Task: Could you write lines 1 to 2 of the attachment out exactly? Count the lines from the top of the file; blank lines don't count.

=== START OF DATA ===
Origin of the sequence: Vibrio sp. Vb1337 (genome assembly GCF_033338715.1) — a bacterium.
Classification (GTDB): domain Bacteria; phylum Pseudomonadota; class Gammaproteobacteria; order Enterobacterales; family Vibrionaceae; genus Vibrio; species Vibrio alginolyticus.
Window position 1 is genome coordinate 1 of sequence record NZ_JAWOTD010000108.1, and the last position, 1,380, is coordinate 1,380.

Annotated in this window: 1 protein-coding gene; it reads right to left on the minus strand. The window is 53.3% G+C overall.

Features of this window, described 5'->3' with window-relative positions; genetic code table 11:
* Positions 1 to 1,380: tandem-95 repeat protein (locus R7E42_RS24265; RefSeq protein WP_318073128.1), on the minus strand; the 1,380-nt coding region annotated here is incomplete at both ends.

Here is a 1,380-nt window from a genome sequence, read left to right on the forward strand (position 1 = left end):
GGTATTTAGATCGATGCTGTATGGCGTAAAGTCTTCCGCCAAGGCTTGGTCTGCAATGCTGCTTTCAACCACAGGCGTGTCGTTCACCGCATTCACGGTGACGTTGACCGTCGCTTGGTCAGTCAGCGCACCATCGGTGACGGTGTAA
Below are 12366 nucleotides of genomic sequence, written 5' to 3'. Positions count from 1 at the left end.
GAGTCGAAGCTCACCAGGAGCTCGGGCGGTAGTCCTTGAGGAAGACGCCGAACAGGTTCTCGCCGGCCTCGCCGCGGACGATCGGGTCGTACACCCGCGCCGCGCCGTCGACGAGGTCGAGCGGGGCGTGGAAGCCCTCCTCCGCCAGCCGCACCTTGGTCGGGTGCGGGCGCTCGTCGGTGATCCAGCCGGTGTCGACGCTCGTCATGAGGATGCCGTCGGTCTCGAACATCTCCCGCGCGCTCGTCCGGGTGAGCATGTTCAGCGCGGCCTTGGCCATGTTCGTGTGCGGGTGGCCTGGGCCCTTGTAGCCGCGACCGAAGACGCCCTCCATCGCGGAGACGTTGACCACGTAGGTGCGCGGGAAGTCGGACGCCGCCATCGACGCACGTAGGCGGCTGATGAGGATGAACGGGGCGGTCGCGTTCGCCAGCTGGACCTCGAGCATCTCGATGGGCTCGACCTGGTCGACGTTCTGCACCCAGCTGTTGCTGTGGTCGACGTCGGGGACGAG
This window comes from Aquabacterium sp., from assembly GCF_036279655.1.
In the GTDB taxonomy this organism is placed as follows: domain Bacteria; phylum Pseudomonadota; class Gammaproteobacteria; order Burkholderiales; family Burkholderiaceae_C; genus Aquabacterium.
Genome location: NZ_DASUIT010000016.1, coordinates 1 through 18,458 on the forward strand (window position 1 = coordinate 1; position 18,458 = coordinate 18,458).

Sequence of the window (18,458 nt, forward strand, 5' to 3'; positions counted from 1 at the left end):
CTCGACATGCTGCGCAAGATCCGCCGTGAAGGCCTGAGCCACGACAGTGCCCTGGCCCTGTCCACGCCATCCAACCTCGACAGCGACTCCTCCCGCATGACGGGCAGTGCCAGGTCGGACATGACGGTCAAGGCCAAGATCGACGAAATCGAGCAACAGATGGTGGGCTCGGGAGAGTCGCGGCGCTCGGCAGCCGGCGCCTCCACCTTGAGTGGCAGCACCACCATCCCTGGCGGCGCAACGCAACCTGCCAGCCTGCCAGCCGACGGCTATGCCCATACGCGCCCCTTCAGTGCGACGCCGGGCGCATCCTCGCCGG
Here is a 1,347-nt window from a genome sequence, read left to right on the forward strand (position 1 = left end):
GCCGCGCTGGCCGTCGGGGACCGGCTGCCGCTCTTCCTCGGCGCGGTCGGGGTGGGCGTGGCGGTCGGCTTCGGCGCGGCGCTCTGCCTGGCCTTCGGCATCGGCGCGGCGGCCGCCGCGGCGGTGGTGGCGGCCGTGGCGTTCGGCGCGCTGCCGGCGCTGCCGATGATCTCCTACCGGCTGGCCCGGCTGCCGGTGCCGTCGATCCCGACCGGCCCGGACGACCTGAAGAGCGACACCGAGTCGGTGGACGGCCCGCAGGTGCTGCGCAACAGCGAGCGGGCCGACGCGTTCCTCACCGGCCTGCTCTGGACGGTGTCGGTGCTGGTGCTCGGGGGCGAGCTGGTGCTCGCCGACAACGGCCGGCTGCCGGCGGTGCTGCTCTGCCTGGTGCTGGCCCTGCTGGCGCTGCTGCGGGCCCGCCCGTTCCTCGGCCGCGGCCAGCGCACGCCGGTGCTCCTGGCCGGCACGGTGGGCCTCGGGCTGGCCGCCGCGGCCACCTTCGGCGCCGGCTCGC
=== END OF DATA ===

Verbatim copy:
Origin of the sequence: Vibrio sp. Vb1337 (genome assembly GCF_033338715.1) — a bacterium.
Classification (GTDB): domain Bacteria; phylum Pseudomonadota; class Gammaproteobacteria; order Enterobacterales; family Vibrionaceae; genus Vibrio; species Vibrio alginolyticus.